China often bucks the trend in the global – local debate. For MNCs, the challenge has often been finding the sweet spot between global and local appeals. Global brand positioning needs to be executed locally in context of on-the-ground realities. For example, Dove’s global positioning of real beauty works well around the globe, but the execution varies significantly. Bare bodies may not be used in Muslim or more conservative countries though the concept of real beauty works well.

China often defies the global local equation. An example is OMO – the Unilever detergent brand where “Dirt is good” campaign was successfully adapted in all local markets except in China. These brand positioning statements that usually embody universal truths such as love, aspiration and ambition somehow fail to work in China.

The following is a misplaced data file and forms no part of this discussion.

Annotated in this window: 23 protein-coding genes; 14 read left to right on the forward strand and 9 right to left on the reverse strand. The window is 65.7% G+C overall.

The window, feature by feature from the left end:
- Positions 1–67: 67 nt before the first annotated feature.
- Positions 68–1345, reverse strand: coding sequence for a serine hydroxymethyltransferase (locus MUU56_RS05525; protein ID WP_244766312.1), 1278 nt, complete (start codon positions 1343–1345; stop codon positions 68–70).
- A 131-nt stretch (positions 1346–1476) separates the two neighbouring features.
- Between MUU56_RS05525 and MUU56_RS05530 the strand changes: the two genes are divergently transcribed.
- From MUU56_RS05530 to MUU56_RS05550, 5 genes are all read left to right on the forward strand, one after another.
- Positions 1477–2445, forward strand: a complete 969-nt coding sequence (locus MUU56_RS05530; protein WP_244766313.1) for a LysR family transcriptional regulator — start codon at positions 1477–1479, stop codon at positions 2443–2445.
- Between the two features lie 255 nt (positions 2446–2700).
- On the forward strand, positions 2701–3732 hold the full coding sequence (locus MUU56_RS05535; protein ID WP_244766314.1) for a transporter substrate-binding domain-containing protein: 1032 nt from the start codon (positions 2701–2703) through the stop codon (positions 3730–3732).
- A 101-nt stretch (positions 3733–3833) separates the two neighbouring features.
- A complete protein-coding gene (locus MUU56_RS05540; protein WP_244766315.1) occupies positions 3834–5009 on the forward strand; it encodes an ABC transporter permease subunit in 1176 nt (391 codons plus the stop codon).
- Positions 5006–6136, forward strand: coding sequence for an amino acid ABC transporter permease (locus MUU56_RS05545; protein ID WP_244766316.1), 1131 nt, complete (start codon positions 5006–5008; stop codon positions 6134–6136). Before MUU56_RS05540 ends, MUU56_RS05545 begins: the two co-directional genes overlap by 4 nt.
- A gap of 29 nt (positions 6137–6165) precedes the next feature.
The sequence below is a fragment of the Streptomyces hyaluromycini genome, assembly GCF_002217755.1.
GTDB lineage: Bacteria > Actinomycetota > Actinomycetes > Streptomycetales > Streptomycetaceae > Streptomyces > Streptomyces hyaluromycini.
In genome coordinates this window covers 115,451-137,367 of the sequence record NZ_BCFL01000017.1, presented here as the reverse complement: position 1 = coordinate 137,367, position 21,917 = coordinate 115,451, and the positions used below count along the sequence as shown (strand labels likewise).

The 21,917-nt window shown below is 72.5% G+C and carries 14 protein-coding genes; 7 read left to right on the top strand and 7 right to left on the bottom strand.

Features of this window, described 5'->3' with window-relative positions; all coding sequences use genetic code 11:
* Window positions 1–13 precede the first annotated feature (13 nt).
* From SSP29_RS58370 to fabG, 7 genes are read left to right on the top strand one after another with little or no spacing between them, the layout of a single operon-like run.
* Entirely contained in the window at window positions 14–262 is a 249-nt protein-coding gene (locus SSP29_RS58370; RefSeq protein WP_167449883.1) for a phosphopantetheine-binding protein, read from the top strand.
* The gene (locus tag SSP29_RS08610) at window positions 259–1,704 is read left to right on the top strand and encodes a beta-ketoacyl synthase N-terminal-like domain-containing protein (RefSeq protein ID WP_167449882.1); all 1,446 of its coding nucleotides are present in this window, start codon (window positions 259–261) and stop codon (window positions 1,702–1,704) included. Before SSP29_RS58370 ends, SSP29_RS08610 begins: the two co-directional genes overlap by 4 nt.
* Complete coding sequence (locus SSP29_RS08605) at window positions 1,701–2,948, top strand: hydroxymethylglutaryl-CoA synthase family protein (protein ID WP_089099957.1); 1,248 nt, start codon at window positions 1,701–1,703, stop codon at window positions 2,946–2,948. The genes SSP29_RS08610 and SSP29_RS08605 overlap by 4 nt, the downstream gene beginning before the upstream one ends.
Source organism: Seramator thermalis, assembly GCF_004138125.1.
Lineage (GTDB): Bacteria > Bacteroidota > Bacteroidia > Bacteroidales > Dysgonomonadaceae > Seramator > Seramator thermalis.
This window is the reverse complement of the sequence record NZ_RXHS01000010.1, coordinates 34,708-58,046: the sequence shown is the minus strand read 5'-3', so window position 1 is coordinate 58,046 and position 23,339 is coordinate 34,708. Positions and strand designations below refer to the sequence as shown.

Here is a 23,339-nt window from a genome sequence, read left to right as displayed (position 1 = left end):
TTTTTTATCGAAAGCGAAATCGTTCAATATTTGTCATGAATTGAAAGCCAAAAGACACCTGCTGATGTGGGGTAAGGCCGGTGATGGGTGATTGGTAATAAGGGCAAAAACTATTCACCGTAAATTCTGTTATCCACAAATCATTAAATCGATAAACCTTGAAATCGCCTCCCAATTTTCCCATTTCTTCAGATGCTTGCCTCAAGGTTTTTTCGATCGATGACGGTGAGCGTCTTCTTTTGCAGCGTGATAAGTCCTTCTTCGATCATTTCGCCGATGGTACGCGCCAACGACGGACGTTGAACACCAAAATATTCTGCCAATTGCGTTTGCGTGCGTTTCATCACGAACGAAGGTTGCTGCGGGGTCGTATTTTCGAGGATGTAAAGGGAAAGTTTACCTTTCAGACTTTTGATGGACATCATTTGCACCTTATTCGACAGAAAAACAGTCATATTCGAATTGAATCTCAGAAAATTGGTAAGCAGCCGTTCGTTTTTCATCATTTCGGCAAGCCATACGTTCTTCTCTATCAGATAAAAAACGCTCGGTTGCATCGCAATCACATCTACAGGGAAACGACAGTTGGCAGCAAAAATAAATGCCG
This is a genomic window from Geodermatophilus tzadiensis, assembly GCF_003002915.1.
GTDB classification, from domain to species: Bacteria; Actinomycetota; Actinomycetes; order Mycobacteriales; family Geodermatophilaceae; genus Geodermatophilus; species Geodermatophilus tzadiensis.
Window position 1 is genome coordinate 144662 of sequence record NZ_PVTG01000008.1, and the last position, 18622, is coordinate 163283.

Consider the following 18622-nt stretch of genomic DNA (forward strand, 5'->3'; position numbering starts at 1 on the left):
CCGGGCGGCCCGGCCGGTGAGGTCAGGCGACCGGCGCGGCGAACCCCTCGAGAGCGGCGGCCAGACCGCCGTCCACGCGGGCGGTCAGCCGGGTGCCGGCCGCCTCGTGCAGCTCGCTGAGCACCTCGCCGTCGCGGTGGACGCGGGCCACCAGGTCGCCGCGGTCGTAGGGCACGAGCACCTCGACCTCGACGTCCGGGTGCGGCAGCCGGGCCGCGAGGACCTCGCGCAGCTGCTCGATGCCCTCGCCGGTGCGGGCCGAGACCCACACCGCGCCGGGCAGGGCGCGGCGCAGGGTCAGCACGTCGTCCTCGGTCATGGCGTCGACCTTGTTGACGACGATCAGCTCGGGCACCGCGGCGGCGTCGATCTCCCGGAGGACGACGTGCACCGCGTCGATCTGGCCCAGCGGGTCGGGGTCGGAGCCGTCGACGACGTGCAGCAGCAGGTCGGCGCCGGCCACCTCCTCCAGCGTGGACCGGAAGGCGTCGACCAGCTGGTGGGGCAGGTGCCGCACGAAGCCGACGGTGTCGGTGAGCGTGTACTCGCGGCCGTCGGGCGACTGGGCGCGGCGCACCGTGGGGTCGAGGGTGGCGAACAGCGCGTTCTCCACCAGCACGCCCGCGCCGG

Brands like Hermes have for the first time in their history launched a brand specifically for China – Shang Xia – a blend of Chinese craftsmanship and contemporary design. There are growing number of companies setting up R&D centres in China not for global innovation, but for localisation of offerings that will appeal to the Chinese consumers. Is it because China is truly different even from it’s next door neighbours, or does the sheer size of the market make it impossible for marketers to disregard any nuance in consumer preference? Hermes plans to introduce Shang Xia in Paris at some later date. Perhaps, this is not what executives mean when they ask – when will we see Chinese brands on the High Street? But Confucian societies have a long-term orientation and I think that is a trump card that the Chinese have up their sleeve even against India.